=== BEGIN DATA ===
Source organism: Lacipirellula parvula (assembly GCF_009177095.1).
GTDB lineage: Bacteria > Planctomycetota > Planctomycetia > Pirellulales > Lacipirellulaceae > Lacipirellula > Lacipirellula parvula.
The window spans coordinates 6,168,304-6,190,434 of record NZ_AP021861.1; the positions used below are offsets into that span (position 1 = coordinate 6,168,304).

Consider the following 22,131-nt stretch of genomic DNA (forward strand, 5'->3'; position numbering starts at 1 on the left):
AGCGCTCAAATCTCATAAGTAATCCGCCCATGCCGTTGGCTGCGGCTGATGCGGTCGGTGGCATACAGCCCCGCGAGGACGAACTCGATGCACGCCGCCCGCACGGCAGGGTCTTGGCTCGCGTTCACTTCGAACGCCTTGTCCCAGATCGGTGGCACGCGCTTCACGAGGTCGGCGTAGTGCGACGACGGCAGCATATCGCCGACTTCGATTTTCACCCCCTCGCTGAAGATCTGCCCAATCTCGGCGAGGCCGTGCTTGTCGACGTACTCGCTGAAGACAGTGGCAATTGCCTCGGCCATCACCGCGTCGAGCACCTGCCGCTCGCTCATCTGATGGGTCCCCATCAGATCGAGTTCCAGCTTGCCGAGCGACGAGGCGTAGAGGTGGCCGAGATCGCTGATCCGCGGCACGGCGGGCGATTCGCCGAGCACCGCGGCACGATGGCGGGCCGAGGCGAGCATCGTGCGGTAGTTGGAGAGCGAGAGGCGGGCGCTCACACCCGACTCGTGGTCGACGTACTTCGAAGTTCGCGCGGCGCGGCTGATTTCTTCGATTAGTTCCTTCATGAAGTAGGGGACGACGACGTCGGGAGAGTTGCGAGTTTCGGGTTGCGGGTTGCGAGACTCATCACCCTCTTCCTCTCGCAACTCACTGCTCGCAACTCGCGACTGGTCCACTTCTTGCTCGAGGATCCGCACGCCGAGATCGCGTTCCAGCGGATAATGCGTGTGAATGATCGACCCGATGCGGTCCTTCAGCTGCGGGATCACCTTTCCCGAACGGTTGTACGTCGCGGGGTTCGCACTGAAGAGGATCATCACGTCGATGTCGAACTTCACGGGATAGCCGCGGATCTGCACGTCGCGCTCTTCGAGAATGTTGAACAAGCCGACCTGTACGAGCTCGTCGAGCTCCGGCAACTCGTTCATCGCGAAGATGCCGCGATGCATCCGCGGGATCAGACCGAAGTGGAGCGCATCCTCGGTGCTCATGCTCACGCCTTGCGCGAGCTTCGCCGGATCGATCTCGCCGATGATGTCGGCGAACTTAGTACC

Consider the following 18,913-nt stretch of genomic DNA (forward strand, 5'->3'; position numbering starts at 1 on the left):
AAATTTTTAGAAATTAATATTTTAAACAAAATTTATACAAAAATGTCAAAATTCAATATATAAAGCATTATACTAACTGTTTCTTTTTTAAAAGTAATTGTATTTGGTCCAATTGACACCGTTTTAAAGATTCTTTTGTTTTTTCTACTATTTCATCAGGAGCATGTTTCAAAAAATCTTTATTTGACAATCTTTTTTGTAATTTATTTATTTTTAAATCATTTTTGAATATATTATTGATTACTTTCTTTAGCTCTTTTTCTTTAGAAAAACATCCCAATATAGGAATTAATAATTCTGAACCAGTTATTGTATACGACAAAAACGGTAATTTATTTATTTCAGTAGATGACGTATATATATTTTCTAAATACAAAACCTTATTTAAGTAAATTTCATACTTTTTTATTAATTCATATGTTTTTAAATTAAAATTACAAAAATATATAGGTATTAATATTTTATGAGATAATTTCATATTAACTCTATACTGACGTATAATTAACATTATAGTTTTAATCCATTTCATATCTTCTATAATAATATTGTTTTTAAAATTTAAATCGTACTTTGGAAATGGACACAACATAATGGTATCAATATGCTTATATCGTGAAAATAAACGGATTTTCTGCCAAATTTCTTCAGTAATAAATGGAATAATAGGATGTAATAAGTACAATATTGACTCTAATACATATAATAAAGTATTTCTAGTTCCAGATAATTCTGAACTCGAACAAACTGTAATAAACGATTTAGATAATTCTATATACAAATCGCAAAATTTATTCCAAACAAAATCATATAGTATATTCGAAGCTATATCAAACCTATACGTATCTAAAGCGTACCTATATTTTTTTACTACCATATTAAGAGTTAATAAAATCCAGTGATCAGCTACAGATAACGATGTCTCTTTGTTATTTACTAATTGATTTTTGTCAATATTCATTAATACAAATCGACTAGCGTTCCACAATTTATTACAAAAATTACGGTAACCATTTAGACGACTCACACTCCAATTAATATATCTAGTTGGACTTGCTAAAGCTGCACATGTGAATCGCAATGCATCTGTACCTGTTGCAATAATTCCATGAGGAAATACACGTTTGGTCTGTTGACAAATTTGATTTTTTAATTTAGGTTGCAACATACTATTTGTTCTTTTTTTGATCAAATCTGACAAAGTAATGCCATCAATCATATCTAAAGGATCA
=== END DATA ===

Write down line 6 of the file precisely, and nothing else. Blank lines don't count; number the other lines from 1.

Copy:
Consider the following 18,913-nt stretch of genomic DNA (forward strand, 5'->3'; position numbering starts at 1 on the left):